PATIENT EDUCATION IN CHRONIC KIDNEY DISEASE AND DIALYSIS
Approaches to Self-Management in Chronic Illness
Article first published online: 21 MAR 2013
© 2013 Wiley Periodicals, Inc.
Seminars in Dialysis
Volume 26, Issue 2, pages 188–194, March/April 2013
How to Cite
Novak, M., Costantini, L., Schneider, S. and Beanlands, H. (2013), Approaches to Self-Management in Chronic Illness. Seminars in Dialysis, 26: 188–194. doi: 10.1111/sdi.12080
- Issue published online: 21 MAR 2013
- Article first published online: 21 MAR 2013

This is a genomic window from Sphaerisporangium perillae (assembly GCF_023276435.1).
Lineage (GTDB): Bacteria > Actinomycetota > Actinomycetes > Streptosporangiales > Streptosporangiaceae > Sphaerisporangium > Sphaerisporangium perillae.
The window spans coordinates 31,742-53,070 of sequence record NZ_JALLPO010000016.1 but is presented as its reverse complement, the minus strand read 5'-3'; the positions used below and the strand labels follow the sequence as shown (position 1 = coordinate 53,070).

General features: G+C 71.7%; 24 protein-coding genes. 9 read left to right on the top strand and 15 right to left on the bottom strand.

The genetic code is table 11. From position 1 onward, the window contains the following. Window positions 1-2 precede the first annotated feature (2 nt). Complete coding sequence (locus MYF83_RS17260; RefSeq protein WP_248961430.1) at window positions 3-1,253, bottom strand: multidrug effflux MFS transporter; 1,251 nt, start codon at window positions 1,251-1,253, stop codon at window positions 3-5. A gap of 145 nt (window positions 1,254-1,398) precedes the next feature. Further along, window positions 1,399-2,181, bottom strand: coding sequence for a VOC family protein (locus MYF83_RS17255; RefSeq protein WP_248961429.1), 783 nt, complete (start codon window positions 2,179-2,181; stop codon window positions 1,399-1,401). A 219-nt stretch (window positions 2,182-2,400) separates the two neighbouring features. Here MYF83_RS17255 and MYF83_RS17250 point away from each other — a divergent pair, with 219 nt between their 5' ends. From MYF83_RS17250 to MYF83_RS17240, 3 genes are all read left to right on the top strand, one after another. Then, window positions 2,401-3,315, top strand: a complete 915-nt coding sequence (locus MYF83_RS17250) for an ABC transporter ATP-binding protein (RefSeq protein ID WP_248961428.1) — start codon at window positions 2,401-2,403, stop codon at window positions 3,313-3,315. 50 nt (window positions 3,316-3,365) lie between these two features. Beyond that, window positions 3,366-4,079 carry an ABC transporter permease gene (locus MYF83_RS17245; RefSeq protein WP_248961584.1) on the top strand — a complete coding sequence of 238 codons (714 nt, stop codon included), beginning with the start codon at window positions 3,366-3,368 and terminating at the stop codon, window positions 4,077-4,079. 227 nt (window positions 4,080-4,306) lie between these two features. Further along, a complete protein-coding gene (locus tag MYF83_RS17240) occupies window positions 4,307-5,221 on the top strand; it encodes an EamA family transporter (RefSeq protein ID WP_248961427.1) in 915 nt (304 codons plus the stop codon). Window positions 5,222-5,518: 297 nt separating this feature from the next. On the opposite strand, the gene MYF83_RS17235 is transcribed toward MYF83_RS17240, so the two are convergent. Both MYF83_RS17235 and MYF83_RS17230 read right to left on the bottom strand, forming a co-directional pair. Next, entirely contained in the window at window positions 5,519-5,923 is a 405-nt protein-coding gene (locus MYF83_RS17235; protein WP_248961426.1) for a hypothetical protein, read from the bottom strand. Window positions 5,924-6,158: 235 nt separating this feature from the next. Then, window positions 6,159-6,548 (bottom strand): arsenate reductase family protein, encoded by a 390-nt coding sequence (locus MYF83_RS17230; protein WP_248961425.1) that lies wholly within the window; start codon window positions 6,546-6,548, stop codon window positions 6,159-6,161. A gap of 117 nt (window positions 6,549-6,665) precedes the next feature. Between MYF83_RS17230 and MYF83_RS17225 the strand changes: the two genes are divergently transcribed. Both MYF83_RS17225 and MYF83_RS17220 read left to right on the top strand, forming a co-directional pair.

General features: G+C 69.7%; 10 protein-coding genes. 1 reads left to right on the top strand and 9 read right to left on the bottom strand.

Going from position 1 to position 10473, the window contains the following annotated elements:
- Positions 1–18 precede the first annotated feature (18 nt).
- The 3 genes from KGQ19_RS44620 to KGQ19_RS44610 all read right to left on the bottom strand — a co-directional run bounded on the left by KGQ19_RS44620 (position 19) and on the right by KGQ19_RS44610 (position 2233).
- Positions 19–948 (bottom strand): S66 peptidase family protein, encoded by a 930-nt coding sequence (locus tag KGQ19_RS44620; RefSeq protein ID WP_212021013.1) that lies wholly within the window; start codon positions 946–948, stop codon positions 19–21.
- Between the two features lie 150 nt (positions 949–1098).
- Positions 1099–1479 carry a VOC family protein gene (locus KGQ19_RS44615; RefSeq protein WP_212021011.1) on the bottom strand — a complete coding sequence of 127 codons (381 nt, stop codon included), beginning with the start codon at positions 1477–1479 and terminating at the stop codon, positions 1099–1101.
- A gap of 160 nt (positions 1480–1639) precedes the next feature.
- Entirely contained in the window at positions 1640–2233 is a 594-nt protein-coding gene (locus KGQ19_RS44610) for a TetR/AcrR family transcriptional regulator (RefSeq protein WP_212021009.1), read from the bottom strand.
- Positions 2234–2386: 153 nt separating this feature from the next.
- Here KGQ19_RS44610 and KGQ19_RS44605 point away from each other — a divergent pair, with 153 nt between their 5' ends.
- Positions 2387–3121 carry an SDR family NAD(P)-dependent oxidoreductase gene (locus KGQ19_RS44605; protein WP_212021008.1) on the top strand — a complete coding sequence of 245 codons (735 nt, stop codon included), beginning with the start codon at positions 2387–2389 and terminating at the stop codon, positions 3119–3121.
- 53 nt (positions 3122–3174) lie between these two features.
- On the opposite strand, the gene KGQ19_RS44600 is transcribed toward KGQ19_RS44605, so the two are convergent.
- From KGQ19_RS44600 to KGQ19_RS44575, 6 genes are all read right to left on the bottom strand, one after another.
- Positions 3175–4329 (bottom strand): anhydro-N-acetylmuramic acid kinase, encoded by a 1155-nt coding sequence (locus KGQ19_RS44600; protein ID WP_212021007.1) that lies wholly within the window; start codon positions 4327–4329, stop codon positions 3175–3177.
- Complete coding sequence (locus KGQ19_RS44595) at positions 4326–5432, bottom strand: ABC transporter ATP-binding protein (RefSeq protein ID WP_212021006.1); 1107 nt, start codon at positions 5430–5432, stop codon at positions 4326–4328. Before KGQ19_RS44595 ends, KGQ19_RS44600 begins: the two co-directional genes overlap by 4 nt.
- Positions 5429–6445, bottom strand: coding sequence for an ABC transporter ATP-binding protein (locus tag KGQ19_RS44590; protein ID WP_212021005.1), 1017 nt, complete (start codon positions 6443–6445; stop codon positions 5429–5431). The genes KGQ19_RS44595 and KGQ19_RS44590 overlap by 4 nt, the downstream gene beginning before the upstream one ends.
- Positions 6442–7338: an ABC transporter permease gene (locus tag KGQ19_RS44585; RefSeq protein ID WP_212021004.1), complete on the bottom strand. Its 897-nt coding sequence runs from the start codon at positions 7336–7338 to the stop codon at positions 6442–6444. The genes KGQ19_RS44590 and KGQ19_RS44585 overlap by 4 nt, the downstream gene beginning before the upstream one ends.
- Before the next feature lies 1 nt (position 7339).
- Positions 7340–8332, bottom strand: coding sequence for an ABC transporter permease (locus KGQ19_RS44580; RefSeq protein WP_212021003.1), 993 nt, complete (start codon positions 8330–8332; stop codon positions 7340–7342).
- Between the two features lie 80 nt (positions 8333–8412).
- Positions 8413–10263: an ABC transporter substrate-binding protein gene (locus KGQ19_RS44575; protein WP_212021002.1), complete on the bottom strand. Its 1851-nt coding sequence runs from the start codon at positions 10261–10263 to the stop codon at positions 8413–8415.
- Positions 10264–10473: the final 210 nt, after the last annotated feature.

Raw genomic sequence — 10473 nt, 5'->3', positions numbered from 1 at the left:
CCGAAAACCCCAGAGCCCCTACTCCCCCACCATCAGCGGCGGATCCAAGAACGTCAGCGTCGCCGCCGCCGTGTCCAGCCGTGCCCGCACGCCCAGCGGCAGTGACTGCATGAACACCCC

Management of a chronic medical condition is a complex process and requires coordinated action between healthcare providers and patients. This process is further complicated by the fact that an increasing number of patients suffer from multiple chronic conditions. Self-management involves active participation of the patients in the everyday care of the symptoms of their illness(es) and medical treatments, as well as maintaining general health and prevention of progression of medical conditions. Managing the psychosocial consequences of illness is also an important component of self-management. Data have demonstrated that enhancing self-management improves quality of life, coping, symptom management, disability, and reduces healthcare expenditures and service utilization. To foster self-management, potential barriers to implementation as well as facilitators and supports for this approach must be acknowledged. In this article, we review various aspects of self-management in chronic illness, focusing on chronic kidney disease. Better understanding of these concepts will facilitate patient–provider collaboration, improve patient care with increased patient and staff satisfaction, and may ultimately result in better clinical outcomes and enhanced quality of life for both the patients and their families.